The trail #465 heads SW from the parking area, then turns more to the south to skirt the private ranch. The first 4.25 miles of trail are uneventful. The actual trail skirts around a private ranch with plenty of cattle, following on the west side of the fence line and near the forest for over a mile before reaching the other end of the property and moving closer to the creek. At one point, some of the cattle seemed to be following us, perhaps expecting some feed. That was about the most excitement we encountered along this stretch and for the next three miles to our departure from the main trail. This first 4.25 miles is actually a portion of the Colorado Trail and Continental Divide Trail you can also obtain good info on the trial by going to either website.
Those early miles go quickly. In 1:30 we were turning off the trail where directed by a friend who had been here several weeks earlier, but not before having gone about 5 minutes too far and having to turn back. In the 4.25 miles, the trail gains no more than about 400 feet in elevation, and stays on the west side of the creek, usually hugging the forest edge. Some camping is available. After the trail turns more to the south, about 2.5 miles in, you will begin to have a view of 13,015, but not of the true summit. We initially crossed Cochetopa Creek at about the place where the open valley pinches down to forest and the creek enters a small gorge. We had to remove boots and wade across and then dry the feet and put our boots back on, so that consumed some time. Approximate coordinates for this crossing are: N 37° 59' 01.24" W 106° 51' 00.89". Once across, follow a faint path that contours up through the dying forest, leading into Canon Diablo. So many trees were dying off here from beetle kill, that the infrequently used trail, a relic from earlier days, was completed covered with the rust covered needles of hundreds, if not thousands of trees that were shedding them in 2012. The trail is difficult to follow at times, but we found enough signs to keep us basically on track. At least, this part of the hike was on a softer cushion instead of scree or rubble.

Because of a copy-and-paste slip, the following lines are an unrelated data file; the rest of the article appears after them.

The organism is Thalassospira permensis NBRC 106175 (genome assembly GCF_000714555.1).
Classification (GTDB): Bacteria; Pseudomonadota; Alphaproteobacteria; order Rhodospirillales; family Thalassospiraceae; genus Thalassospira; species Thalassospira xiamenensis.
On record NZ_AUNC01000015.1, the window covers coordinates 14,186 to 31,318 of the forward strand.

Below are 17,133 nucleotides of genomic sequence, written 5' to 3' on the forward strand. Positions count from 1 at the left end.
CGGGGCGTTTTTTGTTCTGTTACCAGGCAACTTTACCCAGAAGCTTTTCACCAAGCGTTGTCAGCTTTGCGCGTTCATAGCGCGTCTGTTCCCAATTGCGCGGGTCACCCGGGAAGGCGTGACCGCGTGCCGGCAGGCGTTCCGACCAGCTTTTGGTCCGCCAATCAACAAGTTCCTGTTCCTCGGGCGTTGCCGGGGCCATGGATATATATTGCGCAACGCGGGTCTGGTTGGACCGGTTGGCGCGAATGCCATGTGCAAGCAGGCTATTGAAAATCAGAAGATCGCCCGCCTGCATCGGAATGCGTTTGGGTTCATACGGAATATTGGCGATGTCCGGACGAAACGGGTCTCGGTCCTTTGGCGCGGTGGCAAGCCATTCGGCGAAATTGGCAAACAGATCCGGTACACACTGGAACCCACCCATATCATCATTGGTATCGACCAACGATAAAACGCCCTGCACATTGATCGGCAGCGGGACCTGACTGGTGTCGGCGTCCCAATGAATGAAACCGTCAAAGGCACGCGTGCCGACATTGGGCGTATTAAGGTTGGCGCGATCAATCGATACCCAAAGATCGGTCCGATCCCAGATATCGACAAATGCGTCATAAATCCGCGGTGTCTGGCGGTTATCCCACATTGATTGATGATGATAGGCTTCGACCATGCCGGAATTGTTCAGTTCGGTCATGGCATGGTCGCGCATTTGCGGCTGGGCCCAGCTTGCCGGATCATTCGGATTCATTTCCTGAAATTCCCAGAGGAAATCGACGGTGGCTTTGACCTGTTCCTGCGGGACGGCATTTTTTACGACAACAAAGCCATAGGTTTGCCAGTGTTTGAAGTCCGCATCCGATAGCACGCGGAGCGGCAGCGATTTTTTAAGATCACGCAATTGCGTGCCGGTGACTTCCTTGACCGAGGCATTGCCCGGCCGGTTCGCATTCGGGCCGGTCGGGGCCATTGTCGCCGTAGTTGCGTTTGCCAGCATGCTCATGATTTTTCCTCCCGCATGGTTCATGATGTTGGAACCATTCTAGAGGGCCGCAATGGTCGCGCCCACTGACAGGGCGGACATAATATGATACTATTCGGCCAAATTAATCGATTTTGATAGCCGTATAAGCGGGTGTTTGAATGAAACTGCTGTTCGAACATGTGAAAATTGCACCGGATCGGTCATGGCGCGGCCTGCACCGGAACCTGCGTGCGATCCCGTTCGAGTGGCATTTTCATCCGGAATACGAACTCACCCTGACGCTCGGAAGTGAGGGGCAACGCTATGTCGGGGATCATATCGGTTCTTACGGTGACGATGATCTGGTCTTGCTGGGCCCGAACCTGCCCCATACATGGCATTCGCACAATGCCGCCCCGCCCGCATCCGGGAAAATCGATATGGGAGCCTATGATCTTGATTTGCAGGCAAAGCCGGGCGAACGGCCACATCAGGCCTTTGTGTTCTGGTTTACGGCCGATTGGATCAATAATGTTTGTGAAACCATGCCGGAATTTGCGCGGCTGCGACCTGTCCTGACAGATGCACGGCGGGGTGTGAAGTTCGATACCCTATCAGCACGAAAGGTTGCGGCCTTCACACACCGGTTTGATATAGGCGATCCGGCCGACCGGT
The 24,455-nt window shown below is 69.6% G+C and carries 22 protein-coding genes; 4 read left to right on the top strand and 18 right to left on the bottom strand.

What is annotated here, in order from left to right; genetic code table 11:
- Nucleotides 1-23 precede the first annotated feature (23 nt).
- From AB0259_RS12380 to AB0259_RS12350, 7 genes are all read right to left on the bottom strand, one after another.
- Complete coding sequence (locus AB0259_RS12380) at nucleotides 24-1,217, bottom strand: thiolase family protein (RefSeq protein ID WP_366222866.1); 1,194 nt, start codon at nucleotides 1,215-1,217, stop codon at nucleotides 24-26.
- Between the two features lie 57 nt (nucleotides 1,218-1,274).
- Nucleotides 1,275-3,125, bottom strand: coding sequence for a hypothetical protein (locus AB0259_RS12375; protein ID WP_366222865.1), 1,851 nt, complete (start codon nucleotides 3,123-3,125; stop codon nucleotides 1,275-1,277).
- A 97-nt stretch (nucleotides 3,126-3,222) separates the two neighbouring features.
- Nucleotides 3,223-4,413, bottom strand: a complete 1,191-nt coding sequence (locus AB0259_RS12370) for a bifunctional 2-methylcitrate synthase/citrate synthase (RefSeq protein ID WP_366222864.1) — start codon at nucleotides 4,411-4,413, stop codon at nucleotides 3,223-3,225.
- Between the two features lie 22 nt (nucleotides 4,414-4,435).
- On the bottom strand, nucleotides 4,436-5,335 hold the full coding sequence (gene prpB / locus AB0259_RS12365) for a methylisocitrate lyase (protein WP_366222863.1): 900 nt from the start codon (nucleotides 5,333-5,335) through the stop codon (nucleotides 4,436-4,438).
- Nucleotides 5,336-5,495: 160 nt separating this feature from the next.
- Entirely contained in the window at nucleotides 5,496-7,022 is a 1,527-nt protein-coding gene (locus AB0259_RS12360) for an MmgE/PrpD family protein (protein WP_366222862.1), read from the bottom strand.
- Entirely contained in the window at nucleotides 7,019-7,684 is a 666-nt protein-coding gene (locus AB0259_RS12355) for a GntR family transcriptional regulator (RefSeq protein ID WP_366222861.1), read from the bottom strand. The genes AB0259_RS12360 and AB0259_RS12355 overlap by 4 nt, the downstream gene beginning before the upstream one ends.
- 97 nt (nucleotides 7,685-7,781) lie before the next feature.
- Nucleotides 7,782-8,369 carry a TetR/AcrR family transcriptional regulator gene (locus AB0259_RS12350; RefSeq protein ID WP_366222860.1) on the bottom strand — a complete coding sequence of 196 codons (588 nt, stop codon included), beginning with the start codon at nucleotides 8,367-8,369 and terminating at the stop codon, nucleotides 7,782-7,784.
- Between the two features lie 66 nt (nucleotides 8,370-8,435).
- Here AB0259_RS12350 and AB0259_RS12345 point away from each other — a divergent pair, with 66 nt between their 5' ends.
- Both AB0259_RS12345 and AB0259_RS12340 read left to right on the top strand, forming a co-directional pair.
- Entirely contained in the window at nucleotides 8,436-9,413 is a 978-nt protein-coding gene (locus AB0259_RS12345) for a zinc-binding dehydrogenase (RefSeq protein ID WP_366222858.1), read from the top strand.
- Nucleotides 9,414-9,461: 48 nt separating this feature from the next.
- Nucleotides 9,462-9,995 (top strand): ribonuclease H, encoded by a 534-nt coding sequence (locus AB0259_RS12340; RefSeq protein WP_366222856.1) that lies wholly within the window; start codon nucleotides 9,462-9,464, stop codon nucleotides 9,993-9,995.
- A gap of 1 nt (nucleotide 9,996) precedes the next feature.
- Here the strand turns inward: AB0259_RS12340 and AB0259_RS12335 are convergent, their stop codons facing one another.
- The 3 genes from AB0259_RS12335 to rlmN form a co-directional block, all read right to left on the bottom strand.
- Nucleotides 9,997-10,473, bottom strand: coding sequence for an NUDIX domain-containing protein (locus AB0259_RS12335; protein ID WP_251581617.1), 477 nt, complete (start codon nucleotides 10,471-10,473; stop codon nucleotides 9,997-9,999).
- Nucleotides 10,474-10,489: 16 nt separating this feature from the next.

Hike up Canon Diablo, staying on the east side of the creek for about 45 minutes of hiking. The best place to begin an ascent of UN 13,015 is to cross the creek and head for an avalanche gully that climbs steeply toward a somewhat level NE shoulder of the peak at about 12,000 ft. The place where we crossed the creek was about equal distance between the words Canon & Diablo on the survey map. There's more than one chute to choose from on the east face of the peak. The ascent up the chute we used was uneventful. It was mostly open, grassy, steep and climbed for just over 1,000 ft. Once we hit the NE ridge, which was really more of a broad shoulder of the mountain, we continued hiking on more tundra-like terrain and started getting into some rock, but the overall slope was fairly gentle, and we made good time hiking up to the broad and nearly flat summit. It took us 3:30 from the TH to reach this summit.
We found a summit register on this peak and signed in and spent a good half hour refueling before moving on. We have sequenced UN 13,015 with UN 13,402, which lies directly southeast across the valley (Canon Diablo). If you wish to continue on to UN 13,402, the question will be whether to walk the entire ridge, first to the SW, then to the SSE, then back to the NE to reach UN 13,402, or to drop into Canon Diablo, losing about 1,500 feet, then having to regain 1,900 feet elevation on rugged terrain. We chose to make the drop and climb back up. See UN 13,402 for the route.
Links to other information, routes & trip reports for this peak that may be helpful.